I guess we could blame my first real crush. The upperclassman with dark wispy hair and cool, light eyes who kissed me on top of a rickety bunk bed one summer at acting camp. The one who everybody adored but for some confusing reason had a fleeting interest in me. I was 14, bright-eyed and in love with a boy I had known for a week. I dreamt about him and day-dreamed about him and doodled about him in the margins of my spiral notebook. This doodling is where the initial problem occurred–I had been well-educated by teen magazines and crappy movies and mediocre television that as a young girl in love it was my duty to put my name and my crushes name together in big, baloon-y hearts. But my perfect boy with his perfect laugh and perfect features and perfect personality had one perilous flaw: a TERRIBLE last name. I tried to wrap my head around it, pronounce it in different ways so as to make it more palatable but even my sympathizing friends concurred that it simply was not going to fly. After much pining, I arrived at the following conclusion: I will never take a man’s name–I will be, forever, Carina Kolodny. I wish I could say that I made this decision for activist or feminist reasons but it was really just about removing what I deemed the ONLY obstacle in the way of my storybook happily ever after with the dude that turned up kissing another girl in another bunk the next week.
Despite the silly reasoning behind my declaration, the main idea has stuck. I never have any intention of being anything other than Carina Kolodny. I like Carina Kolodny. I’ve spent decades trying it on for size–why would anything or anyone change that?
To be fair, my willingness to keep my last name in the face of my grave crisis probably had more to do with the fact that my mom kept her maiden name. This was not a revolutionary declaration–I knew plenty of people who changed their last name but I also knew plenty of people who didn’t.
My dad is Kolodny and my mom is Dudenhoeffer. Despite their different names (and different religions, heritages, upbringings etc.) they’ve still managed to be together for the past 27 years. Martha Dudenhoeffer and Bob Kolodny have had a longer and more fruitful marriage than majority of the Mr. and Mrs. so-and-so’s I know… My sister and I have grown into successful and well-rounded women despite the horrible and traumatic struggle of having a last name that is different from our mother’s.
So why is this an issue for me now? Because lately as I get closer (though not too close) to what some might consider a ‘marrying age’, this name-changing business seems to keep bubbling up. Friends around me tying the knot are joyfully talking about themselves almost in the third person, “I’m Mrs. so-and-so now” or “I’m about to be the new Mrs. whatever!” they share, gleefully. And lately, some friends have been surprised to find out that regardless of what my future holds, my name will always be my name.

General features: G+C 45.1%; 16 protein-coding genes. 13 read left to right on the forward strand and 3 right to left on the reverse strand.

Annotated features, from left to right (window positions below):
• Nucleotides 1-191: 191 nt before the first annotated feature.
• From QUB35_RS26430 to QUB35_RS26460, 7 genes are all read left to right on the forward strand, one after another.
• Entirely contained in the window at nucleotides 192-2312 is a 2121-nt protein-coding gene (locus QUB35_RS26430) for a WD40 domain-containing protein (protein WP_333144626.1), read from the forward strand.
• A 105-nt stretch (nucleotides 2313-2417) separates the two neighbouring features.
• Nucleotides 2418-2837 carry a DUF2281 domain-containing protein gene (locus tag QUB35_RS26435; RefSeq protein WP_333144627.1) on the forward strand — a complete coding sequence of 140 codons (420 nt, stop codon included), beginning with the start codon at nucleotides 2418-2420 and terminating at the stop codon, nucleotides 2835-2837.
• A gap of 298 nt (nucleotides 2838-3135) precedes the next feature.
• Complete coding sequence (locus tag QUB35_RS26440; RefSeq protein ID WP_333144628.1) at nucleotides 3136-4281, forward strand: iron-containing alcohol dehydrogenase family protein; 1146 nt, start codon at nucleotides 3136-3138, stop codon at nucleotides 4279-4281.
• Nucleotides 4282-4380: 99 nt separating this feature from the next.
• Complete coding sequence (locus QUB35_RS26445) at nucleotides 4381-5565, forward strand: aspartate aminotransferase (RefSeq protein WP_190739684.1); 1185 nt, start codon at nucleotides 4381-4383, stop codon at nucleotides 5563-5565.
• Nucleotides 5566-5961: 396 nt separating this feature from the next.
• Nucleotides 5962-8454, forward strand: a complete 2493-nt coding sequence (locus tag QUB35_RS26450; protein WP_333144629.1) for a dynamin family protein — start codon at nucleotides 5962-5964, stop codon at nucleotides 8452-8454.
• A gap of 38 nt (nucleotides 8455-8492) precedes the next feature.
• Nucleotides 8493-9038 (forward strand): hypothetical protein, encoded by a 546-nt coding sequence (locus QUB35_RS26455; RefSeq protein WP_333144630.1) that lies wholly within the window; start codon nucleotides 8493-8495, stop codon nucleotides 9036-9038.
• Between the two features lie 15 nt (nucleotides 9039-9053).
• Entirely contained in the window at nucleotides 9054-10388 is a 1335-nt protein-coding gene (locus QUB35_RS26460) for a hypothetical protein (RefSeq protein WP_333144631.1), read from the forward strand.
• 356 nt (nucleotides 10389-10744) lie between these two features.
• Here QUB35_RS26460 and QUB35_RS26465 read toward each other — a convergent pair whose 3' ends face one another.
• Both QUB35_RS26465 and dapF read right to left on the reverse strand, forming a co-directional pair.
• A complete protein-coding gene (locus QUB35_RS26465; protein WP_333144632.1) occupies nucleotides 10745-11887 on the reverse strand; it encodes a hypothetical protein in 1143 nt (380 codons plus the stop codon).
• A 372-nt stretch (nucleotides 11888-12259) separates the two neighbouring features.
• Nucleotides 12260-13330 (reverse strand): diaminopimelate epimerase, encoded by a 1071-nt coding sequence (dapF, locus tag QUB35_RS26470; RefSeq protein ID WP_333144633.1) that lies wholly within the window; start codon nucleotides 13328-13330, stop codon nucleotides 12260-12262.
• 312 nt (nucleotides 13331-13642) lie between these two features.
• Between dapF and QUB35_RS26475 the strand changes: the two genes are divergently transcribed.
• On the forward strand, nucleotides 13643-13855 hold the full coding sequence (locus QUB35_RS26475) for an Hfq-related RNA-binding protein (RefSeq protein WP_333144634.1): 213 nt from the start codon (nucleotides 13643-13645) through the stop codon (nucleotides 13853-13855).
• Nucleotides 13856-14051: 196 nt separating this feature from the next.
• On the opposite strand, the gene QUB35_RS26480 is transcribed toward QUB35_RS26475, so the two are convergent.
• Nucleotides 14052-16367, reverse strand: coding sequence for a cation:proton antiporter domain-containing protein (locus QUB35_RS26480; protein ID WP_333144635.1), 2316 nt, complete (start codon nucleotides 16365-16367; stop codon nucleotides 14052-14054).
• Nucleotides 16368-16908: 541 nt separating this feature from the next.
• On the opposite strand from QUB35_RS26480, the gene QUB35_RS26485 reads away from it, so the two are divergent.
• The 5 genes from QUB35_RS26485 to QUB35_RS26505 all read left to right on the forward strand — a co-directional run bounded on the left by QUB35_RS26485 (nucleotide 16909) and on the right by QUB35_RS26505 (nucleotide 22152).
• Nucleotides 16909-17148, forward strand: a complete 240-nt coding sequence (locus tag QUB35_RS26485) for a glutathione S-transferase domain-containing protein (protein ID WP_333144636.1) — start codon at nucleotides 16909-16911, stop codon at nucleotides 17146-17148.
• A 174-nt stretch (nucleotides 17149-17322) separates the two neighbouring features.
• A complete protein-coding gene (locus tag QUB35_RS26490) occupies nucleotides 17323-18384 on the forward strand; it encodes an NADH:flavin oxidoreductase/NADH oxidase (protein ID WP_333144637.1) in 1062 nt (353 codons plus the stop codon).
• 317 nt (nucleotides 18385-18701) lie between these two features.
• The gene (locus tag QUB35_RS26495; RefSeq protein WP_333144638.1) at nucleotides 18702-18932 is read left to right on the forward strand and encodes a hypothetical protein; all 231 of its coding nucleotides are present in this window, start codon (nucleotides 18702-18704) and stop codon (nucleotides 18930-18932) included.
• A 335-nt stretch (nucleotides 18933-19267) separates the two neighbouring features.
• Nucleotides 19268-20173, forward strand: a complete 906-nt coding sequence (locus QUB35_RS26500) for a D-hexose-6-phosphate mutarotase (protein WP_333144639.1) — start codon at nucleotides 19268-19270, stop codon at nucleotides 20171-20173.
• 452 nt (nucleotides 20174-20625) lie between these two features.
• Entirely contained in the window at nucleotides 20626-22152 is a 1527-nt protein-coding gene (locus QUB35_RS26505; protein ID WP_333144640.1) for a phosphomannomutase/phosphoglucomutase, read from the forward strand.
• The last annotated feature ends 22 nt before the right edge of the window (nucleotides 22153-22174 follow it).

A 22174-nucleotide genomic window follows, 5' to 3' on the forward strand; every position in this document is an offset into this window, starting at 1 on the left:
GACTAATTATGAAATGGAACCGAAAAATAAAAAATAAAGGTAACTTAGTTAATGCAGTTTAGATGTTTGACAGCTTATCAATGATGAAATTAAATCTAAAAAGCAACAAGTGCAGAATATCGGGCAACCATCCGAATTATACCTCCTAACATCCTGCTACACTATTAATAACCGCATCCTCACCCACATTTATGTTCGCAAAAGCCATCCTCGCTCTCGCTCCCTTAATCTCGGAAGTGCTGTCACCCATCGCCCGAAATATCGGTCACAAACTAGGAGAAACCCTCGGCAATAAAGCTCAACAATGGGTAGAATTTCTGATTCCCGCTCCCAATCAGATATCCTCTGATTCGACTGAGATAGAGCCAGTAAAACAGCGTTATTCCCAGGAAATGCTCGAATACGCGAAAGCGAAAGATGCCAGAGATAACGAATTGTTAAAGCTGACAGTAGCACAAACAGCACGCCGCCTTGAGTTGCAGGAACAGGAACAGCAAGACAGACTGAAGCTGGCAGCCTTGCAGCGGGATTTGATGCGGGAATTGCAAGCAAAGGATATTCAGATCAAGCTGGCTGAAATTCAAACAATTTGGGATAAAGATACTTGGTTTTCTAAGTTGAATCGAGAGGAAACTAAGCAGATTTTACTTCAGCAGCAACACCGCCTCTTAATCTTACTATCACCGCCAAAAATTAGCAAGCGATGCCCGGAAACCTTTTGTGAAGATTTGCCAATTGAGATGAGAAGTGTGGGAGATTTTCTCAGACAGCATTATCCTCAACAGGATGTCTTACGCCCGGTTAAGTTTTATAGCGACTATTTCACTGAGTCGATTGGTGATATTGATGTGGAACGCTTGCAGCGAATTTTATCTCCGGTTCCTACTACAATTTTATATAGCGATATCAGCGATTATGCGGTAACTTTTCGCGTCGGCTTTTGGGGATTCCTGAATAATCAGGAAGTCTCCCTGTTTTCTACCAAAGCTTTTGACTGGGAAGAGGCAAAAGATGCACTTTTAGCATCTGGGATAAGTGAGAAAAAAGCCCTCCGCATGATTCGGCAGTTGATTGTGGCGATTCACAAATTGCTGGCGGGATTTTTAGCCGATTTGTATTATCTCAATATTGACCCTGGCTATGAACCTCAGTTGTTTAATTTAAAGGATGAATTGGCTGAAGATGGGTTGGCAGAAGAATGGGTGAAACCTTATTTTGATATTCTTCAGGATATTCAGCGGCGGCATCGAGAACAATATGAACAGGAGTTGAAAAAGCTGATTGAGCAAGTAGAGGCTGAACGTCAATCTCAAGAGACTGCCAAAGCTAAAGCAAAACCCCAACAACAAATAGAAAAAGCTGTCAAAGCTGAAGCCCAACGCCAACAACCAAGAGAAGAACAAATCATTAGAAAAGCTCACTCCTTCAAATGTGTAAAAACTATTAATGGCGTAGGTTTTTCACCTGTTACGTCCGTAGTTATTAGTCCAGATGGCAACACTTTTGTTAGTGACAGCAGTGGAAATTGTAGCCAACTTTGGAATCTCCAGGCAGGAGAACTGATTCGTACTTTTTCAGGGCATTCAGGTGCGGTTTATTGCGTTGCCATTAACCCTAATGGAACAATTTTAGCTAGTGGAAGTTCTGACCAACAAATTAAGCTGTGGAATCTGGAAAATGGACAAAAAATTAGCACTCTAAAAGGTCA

I don’t think less of people who want to take their ‘wedded name.’ There are plenty of legitimate reasons for doing it.
Maybe you just really dig your to-be-hubby’s name–SWEET! I get it. Maybe if I ever find and wed Johnny Badass, I’ll ditch this manifesto all together and become Mrs. Badass and live happily ever after with my band of Badass children.
But don’t try to talk me into it or tell me the benefits of it or ask me why I wouldn’t do it just for the sake of tradition? “It seems really selfish and stubborn,” one friend actually said to me.
It’s sad to me that it seems that way to her but HONESTLY I don’t honor traditions that are based in women being once considered property. I don’t buy into ideas that suggest I’m changing hands between my father and my to-be husband. I’m not a cattle or a sheep and I believe that in marriage both partners are equally entering into each other’s families.
Changing your last name might make sense for logistical reasons (kids, paperwork, simplicity etc.) but anybody with half a brain should realize that the ‘tradition’ isn’t rooted in some romantic principle. When I see girls who are recently married hop on facebook within 2 hours of the nuptials to ditch their maiden name, I can’t help but wonder why that change is the element of matrimony that is seemingly so significant to them.
At the end of the day, you are entitled to do whatever you want. I know plenty of kick-ass forward-thinking awesome-sauce ladies who choose to take their husbands name for all sort of reasons and I think that is totally groovy.
But for the love of God, don’t talk to me like I’m some stubborn, selfish hag because I’m not planning to change my name. And, in return, I promise I won’t get all John Proctor from The Crucible on you… except maybe for fun.